Eagle County Special Operations Unit acquires two new tactical robots
Transcend robots with different capabilities enter the local SWAT toolbox
The Eagle County Special Operations Unit, a tactical team affiliated with the Eagle County Sheriff’s Office, the Eagle Police Department, the Avon Police Department and the Vail Police Department as well as Eagle County Paramedics and Vail Health, has recently welcomed two robots to the team.
The robots, manufactured by Transcend Robotics, are designed to assist SWAT operations within the county. Matt Westenfelder, a patrol sergeant for the Vail Police Department and a deputy commander for the special operations unit, said that each of the robots performs different tasks. Despite their differences, the machines were both purchased by the Eagle County Special Operations Unit to increase safety during tactical operations.
The first of the two robots currently housed in the Vail Police Department is the Hot Gas Delivery System. This robot has the capability to enter a potentially dangerous scene and search for something and then deploy a non-lethal highly irritating gas. Westenfelder said the Hot Gas Delivery System can search for nearly anything.
“Then it also has the ability to deploy what we call chemical ammunitions, so it can deploy something like pepper spray from it,” Westenfelder said. “So, we can tell the suspect, you know, ‘Come out with your hands up. If you don’t, it could lead to us deploying chemical ammunitions.”
Westenfelder said that the deployment of chemical ammunitions by Eagle County SWAT personnel prior to having the robots would look more like breaking windows and throwing the ammunitions inside.
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“This definitely could lend itself to a lot less property damage if we ever had to use them,” Westenfelder said.
The Transcend Robotics website details that the Hot Gas Delivery System is also capable of climbing stairs while deploying.
The second of the two robots, also manufactured by Transcend Robotics, is called the Vantage Breacher. Westenfelder said this robot is the only breaching robot in existence — the first remote method without explosives or projectiles. The Vantage Breacher has the capability to break through barricades and doors, without putting responders in immediate danger.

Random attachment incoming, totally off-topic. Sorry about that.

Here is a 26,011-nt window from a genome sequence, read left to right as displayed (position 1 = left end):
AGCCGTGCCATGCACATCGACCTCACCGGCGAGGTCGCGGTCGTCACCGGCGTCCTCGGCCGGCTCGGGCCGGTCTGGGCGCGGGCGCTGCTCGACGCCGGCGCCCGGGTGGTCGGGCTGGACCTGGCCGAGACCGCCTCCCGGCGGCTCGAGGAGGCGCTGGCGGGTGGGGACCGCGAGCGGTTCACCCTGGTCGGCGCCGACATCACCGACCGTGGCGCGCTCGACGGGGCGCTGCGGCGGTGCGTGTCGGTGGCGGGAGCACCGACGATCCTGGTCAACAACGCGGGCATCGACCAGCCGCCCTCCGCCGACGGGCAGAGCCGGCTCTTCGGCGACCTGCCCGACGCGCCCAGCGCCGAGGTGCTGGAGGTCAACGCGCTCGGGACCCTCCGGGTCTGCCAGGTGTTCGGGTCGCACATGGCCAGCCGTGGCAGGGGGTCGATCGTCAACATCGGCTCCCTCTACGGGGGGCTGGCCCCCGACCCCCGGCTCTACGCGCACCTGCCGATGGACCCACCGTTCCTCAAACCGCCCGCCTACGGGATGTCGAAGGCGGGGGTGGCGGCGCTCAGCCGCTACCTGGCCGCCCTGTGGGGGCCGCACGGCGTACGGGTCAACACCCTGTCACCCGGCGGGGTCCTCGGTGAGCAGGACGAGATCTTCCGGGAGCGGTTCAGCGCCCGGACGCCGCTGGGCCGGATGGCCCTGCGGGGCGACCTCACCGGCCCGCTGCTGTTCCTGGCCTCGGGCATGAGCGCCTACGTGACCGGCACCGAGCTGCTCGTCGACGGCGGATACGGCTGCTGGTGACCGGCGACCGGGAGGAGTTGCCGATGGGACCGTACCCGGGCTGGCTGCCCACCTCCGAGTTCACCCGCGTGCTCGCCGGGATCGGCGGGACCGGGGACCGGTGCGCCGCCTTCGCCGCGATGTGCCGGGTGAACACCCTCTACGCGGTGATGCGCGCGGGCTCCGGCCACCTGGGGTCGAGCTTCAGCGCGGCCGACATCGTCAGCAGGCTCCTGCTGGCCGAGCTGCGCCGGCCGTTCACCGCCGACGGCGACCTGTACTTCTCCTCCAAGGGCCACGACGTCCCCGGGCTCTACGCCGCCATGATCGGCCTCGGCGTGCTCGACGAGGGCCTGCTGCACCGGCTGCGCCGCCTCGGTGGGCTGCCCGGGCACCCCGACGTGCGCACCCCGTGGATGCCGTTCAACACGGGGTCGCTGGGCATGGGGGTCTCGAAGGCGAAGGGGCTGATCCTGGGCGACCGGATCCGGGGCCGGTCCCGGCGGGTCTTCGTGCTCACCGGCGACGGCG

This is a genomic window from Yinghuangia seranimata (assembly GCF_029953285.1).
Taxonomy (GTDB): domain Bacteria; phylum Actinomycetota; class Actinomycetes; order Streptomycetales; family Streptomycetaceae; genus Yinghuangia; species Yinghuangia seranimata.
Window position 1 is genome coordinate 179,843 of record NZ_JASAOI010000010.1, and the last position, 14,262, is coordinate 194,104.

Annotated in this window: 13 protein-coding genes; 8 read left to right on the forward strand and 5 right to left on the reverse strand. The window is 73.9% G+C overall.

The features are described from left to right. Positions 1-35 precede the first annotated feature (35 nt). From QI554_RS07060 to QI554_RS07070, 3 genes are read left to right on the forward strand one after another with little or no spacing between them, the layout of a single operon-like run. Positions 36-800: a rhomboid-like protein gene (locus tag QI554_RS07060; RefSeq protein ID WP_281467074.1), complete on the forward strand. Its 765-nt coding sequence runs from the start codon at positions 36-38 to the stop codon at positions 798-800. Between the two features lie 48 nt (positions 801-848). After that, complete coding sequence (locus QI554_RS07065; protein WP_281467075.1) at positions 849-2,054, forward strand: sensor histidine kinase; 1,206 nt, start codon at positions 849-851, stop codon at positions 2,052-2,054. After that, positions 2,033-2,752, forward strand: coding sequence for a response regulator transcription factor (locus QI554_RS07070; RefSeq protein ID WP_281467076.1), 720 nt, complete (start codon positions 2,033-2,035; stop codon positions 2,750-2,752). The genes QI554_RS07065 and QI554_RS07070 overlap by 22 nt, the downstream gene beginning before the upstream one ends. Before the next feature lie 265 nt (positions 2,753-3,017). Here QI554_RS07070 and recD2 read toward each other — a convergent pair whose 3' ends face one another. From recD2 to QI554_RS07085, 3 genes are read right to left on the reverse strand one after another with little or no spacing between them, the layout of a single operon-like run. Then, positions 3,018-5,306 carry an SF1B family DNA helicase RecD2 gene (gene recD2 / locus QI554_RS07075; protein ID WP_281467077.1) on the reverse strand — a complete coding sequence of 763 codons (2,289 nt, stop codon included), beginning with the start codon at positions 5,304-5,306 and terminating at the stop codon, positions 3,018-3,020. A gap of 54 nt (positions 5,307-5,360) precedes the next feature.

An operator who controls the Vantage Breacher remotely can also use the robot’s night vision, two-way radio and other tools to navigate the scene and communicate with people inside. According to the Transcend Robotics website, the Vantage Breacher is also equipped with chemical, biological, radiological, nuclear and high-yield explosives and other hazardous materials.
“We can stay on the outside of the house, for example, and send the technology in to do some of the work,” Westenfelder said. “It’s typical, for even like a bomb call, we’re not going to send people in more than likely. Obviously, it’s safer for us. So, we probably do a reverse 911 call, get everybody out of the area and we would send our team up and then we could find the device with the robot without having to actually go in.”
According to the Transcend Robotics website, the Vantage Breacher is capable of getting through 10 bolt-locked doors on a single charge. The Vantage Breacher is also equipped with a two-way audio communication system.
So, should an everyday police call turn into a SWAT situation, the special operations unit would bring out its special weapons, tools and tactics, which now include the Transcend robots.
While the community won’t see these robots out and about for day-to-day policing, certain community outreach events through the special operations unit have been demonstrating how the robots work and answering questions people may have about them.
“Everyone thinks they’re amazing,” Westenfelder said. “If we were on a scenario where, you know, shots were fired at a residence, typically, we’d have to manually breach the door. Now, we don’t have to send three or four people up to the front door where possible shots could be fired. We can send the robot from a safe distance behind cover or concealment, and we could open that front door and eventually get communication with the suspect inside through the searching robot with the two-way radio.”
While the Eagle County Special Operations Unit has several people well versed in robotics, as the team currently uses tactical drones, Westenfelder said the Transcend robots require additional instruction.
So, the special operations unit is sending eight people to train with the robots in Georgia under a Transcend Robotics instructional program.
“There’s a skill learning how to drive something up and down stairs for example,” Westenfelder said. “And if you have to drive it behind a place of cover or concealment, you have to trust the cameras that are on the robot because you’re not going to be able to watch it move. It definitely takes a lot of practice — getting the breachers set up in the doorway and everything takes practice.”
The Eagle County Special Operations Unit has the robots thanks to Eagle County Sheriff James van Beek, Avon Police Chief Greg Daly and Vail Police Chief Ryan Kenney.
“Without them putting the money together for (the robots), we wouldn’t have gotten them,” Westenfelder said.